Or take the Viking skald: there's a battle-poet if ever there was one, able to fight and exhort his comrades at the same time. As far as the thievery goes, I can't think of any examples right off the top of my head, but didn't you just point out a week or so ago that "thief" shouldn't even really be a class?

    If your only idea of "bard" is Edward, then I suggest reading some Celtic legend. Or go watch 13th warrior -- both ibn Fahlan and Hergel are bardish in nature. Or Dolomite -- now there's a man that can kick ass and then mock you in rhyme. Jeff Rients pointed out that Gandalf is more like a bard than he is a wizard, and I'd agree.

    So, is there a need for a separate "bard" class? Depends on how flexible your other classes are. In LL/OD&D clones, I think that absolutely there should be a bard class, given that multiclassing is an ugly, ugly beast when it's possible at all. Moreover, I think your decision to go with a non-magical variant is, at the very least, not in keeping with the lore-inspired bard. Ironically, 3e is the edition perhaps least in need of a dedicated "bard" class, and yet it's the 3e bard that, I think, most closely captures the core concept (with the possible exception of the beautiful mess that was the 1e bard).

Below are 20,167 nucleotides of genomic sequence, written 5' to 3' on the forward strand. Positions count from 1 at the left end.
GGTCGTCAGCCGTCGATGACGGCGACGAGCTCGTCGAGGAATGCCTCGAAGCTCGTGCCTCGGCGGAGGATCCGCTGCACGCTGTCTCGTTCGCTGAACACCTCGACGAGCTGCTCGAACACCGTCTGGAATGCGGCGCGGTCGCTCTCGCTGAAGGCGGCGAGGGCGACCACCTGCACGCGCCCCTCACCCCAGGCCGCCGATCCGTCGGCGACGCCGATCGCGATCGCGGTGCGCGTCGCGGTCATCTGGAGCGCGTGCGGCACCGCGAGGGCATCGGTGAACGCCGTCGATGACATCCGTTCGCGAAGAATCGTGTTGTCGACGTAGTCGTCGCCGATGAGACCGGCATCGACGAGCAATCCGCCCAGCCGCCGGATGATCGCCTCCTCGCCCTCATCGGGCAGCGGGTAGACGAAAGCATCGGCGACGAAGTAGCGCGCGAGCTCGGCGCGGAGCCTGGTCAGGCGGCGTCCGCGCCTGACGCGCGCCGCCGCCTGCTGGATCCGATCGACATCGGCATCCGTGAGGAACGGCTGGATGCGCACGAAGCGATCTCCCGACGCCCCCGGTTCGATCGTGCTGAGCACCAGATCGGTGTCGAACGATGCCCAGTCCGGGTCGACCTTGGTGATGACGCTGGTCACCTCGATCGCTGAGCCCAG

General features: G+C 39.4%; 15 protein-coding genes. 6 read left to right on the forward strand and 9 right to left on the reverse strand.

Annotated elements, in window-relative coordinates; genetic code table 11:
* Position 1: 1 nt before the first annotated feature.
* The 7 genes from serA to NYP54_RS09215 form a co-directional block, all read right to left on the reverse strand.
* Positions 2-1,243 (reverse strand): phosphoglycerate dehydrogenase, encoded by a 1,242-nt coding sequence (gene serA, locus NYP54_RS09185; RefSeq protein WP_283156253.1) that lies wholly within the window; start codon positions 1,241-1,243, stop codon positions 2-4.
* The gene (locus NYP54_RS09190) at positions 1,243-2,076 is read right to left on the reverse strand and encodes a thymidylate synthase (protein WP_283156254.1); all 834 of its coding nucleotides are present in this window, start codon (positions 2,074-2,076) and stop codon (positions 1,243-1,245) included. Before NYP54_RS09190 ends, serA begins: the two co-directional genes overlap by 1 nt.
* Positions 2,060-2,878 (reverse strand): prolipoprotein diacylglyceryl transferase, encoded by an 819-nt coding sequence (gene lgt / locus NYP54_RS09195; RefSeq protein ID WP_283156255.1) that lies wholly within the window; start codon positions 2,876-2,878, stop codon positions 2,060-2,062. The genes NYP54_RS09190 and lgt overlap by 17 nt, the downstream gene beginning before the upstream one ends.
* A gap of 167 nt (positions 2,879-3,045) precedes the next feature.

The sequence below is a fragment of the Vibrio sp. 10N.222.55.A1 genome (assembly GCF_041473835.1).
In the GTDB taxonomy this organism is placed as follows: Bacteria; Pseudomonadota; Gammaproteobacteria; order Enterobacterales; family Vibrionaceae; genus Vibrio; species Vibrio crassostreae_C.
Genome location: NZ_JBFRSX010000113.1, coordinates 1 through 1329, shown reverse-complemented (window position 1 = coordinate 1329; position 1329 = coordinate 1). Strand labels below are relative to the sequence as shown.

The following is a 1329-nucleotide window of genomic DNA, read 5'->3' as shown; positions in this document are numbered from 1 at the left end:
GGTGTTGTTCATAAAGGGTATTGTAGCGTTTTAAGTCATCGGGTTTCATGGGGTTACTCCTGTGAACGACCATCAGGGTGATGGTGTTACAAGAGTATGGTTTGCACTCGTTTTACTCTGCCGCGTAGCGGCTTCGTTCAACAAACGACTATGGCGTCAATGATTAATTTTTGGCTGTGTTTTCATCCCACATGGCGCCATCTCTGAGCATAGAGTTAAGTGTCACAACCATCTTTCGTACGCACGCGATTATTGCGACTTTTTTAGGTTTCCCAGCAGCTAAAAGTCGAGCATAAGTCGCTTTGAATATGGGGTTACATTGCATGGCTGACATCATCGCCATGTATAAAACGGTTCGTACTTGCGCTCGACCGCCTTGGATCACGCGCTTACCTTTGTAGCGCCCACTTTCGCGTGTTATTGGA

There are two things that bards (IMO) should bring to the table that warrants their being a separate class: lore skills and inspiration. Your allies will fight all the harder if you're shouting out battle chants as you swing your sword, or hanging in the back beating drums or playing bagpipes. And the grasp of lore is just one of the things that makes bards, bards. These two things need to be represented mechanically -- being a bard is more than just roleplaying carrying a lute around. The adventuring (and historical) bard is a jack-of-all-trades and a master of morale and inspiration.

    My two sou.

  6. Wow, GREAT comments everybody! I like the notion of Bard as Loremaster a lot -- see our recent session reports -- and I think that all our resident Bard fans can take heart at many of the suggestions in Taeligan's comments. Very thorough!

  7. Many insightful points there that make me appreciate a the bard's potential more (or feel like trying to make it work, perhaps).

    I'd point out that the exhortation giving combat bonuses in battle is already classically covered by the cleric with spells like Bless, Holy Chant and Prayer. There the Bard might be stepping on toes if it was given similar powers.

  8. @Spawn I rather think the point of a bard is that it covers some of what each of the other classes can do. That's what it means to be a "jack of all trades." ;-)

    3E gave bards some heal spells, which I don't really get -- it's not terribly well attested to in the lore, but I imagine they wanted to make sure the bard really could fill in as the ideal "fifth man." Also, clerics in 3E were very much not necessarily about the healing -- spontaneous conversion was a real game-changer.

    I'm going to draw up a LL bard as *I* think they ought to be and post it ssomewhere, and people can get all picky about my version. ^_^